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How to balance being liked with being respected

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HC Online | 20 Nov 2015, 12:00 AM Agree 0
HR professionals can damage their credibility if they place too much importance on being liked, warns one industry VP.
  • Jo | 20 Nov 2015, 02:26 PM Agree 0
    Although I agree with many of the sentiments expressed above, I cannot support this distinction of 'like' versus 'respected'. It's not about placing boundaries around or specifying how one must act, it is about living up to your personal values and those of the organisation and being consistent. I worry when we enforce protocols when unneeded.
  • David | 20 Nov 2015, 04:51 PM Agree 0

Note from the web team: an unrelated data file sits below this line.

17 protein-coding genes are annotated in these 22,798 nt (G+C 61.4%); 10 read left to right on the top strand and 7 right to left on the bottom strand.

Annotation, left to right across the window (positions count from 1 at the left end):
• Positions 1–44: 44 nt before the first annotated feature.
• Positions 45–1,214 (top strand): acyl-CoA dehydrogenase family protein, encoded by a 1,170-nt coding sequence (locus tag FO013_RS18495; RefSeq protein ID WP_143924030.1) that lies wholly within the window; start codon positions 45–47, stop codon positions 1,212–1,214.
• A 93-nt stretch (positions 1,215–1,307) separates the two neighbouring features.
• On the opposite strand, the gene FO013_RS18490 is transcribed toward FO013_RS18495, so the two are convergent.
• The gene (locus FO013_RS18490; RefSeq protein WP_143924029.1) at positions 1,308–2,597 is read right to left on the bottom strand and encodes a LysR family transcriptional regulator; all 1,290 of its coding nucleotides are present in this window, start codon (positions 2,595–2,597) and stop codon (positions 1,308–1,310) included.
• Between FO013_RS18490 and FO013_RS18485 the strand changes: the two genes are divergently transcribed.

This actually puzzles me. I don't know of any genuine person who'd like someone they didn't respect. As Jo comments, if you consistently live up to your personal and organisational values, you will command respect from those who matter. People who don't "respect" you if you do something they don't like aren't worth the time of day (personally or professionally).

    Doing things "to be liked" is schoolyard behaviour that any working professional should be well past. And while Ms Middlemiss' is, of course, free to "never form close friendships at work or invite colleagues to socialise on the weekend", that doesn't reflect professional behaviour; simply her preference. I have many close friends who are also colleagues (as does everyone in my family). We've had professional disagreements (and, for that matter, personal), but have never had a problem staying liked and respected.
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